INTERVIEW: X Factor star sets sights on country music career

Crissie Rhodes auditioning for the X Factor. Photo courtesy of Thames and Syco for ITV

Crissie Rhodes auditioning for the X Factor. Photo courtesy of Thames and Syco for ITV - Credit: Archant

A wedding singer who auditioned on the X Factor says the show has given her a “massive platform” but she won’t be giving it another go next year.

Crissie Gudgin, who performed as Crissie Rhodes on the ITV talent contest, is a former pupil of the Robert Bloomfield Middle School – now an academy – in Shefford.

The 25-year-old auditioned in front of a live audience of 4,000 in the Bootcamp stage of the show, broadcast on Saturday.

She had survived being whittled down from 100 to 50 singers in the first stage of Bootcamp, but, in a new format, was not one of the six contestants selected to take a seat on stage.

Judge Nicole Scherzinger, who was picked to mentor the girls, said: “I am going to go with my gut on this one. Crissie, I am sorry, I’m going to have to send you home.”

Crissie, who grew up in Shefford, said her experience of the X Factor was a positive one.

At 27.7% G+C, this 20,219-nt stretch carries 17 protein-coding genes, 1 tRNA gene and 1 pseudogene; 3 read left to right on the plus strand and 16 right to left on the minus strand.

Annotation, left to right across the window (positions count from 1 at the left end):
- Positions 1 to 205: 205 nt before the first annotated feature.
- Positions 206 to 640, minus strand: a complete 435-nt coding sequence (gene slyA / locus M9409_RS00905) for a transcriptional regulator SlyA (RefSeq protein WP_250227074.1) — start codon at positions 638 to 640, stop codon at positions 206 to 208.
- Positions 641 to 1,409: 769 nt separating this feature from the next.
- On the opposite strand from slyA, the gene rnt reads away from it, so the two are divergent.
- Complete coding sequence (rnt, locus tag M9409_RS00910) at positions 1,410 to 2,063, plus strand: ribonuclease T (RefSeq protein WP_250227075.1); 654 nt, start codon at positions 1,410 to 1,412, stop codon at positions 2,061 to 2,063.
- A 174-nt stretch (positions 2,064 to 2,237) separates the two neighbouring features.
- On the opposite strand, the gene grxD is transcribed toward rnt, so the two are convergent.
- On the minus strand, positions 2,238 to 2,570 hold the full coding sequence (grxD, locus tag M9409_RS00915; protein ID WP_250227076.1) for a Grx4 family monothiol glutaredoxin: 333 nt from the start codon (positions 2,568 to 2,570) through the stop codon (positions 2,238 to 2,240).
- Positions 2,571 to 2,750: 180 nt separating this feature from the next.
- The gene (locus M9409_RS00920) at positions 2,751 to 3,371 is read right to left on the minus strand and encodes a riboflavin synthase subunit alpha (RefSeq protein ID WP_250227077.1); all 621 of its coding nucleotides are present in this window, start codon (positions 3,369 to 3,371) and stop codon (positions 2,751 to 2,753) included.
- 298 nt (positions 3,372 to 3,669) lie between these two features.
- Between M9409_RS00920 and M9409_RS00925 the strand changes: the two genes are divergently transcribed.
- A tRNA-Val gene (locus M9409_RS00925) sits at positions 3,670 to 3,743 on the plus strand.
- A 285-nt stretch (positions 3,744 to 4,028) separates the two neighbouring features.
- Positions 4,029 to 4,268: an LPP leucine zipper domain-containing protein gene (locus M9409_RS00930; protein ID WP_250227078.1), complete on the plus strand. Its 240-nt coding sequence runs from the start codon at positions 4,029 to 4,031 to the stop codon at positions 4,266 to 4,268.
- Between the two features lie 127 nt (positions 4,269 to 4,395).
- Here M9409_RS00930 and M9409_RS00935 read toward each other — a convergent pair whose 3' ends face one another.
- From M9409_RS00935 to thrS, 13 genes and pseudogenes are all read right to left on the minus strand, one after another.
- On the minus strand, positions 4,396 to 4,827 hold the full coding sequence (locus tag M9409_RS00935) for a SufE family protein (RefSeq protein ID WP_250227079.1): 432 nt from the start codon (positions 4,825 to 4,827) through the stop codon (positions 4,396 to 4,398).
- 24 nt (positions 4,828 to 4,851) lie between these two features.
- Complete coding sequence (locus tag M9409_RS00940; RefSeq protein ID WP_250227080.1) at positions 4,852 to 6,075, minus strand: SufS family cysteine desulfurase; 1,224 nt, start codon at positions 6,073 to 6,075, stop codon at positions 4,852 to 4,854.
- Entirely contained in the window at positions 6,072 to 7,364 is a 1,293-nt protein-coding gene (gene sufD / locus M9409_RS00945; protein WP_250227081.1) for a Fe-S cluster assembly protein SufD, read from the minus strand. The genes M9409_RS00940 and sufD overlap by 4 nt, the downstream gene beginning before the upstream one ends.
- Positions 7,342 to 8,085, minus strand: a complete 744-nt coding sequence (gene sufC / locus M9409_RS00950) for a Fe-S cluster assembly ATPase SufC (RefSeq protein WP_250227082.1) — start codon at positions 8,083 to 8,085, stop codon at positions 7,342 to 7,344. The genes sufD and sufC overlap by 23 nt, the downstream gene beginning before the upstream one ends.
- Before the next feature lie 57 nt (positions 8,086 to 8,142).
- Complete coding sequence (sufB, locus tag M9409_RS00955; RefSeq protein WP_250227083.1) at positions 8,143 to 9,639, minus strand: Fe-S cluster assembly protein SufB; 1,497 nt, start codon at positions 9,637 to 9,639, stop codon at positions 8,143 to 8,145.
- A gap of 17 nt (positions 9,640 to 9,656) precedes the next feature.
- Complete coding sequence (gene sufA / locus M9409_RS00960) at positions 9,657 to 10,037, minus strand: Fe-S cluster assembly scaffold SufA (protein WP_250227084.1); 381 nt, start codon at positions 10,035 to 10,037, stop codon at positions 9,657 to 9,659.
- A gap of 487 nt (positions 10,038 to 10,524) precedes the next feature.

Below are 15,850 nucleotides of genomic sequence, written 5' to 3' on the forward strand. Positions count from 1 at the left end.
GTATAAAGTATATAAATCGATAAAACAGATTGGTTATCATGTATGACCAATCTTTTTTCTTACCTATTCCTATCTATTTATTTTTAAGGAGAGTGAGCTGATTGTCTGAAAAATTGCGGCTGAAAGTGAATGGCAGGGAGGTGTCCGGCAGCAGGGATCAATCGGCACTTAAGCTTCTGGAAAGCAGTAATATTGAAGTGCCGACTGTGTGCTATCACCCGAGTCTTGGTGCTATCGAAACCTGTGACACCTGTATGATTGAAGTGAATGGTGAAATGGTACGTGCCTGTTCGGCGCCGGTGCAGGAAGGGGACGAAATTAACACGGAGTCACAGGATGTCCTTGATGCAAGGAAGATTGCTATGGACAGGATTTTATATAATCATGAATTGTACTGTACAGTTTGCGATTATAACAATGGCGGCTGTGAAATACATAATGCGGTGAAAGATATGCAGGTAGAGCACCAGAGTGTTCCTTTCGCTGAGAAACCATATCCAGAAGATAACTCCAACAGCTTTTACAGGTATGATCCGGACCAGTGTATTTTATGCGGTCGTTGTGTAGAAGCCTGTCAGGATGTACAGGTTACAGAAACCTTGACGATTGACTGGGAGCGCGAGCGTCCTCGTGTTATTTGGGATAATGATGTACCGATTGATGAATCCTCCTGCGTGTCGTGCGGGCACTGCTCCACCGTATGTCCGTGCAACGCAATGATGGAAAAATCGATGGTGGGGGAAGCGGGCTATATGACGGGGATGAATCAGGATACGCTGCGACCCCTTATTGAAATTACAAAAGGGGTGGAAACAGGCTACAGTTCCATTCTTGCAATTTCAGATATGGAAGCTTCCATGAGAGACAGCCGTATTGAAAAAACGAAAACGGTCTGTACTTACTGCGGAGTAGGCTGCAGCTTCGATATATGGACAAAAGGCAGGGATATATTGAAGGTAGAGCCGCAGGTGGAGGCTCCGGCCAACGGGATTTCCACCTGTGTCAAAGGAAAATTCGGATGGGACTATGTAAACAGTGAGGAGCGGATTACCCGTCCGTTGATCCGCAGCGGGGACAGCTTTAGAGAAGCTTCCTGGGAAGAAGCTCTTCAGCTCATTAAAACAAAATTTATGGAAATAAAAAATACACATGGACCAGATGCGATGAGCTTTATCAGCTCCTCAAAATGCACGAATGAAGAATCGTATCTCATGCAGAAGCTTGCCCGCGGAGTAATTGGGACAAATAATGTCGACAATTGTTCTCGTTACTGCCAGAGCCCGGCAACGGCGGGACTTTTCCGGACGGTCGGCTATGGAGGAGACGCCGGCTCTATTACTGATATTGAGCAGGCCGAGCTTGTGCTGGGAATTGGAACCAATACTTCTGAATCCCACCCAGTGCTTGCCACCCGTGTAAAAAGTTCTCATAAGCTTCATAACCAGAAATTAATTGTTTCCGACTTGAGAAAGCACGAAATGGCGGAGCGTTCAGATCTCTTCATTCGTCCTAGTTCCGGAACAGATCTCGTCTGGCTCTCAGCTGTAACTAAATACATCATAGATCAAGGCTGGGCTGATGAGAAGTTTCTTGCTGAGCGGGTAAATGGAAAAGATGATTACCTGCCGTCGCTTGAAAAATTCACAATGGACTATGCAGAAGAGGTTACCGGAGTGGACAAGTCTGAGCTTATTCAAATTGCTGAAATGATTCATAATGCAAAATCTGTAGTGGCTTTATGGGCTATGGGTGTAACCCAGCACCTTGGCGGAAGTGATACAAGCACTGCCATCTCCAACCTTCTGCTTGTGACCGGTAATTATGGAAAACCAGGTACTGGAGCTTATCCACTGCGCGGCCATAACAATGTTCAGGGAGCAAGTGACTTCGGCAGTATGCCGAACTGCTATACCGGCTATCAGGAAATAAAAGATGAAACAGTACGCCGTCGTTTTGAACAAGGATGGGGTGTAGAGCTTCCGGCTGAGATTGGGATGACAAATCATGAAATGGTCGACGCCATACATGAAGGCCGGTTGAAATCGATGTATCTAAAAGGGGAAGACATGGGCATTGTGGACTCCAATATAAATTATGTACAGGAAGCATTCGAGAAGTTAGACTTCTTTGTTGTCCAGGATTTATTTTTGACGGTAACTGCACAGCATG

“I absolutely loved the show,” she said.

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“I loved being backstage, and singing in front of that many people. I am very grateful it showed me as I am. I just wasn’t what they were looking for, perhaps as I am a country singer.”

Crissie had created a country ballad version of Elivs Presley’s Suspicious Minds for her Bootcamp audition, but was asked to sing Iris by the Goo Goo Dolls.

“I was disappointed I couldn’t do my own version, but I only had the night before to learn the song lyrics,” she said.

“I was so nervous because I still had to perform the song in front of 4,000 people at Wembley Arena, the judges and the millions of people watching. I truly believe I did the best I could on the day.

“Sharon Osbourne (another judge) said to me she was disappointed I was not in her group. Perhaps it might have been different.”

Crissie’s plan now is to develop her duo The Shires with Ben Earle.

“I have put the wedding singing on hold to concentrate on The Shires,” she said.

“I found my partner in May in the middle of filming X Factor and we are currently writing our own songs. I would call our style new country in the vain of Lady Antebellum.

“I don’t feel I need to do X Factor again. It has given me a massive platform and following. Now I know what I need to do and am looking to the future.”

The six remaining contestants in the girls’ category will go through to the next round at the judges’ houses.

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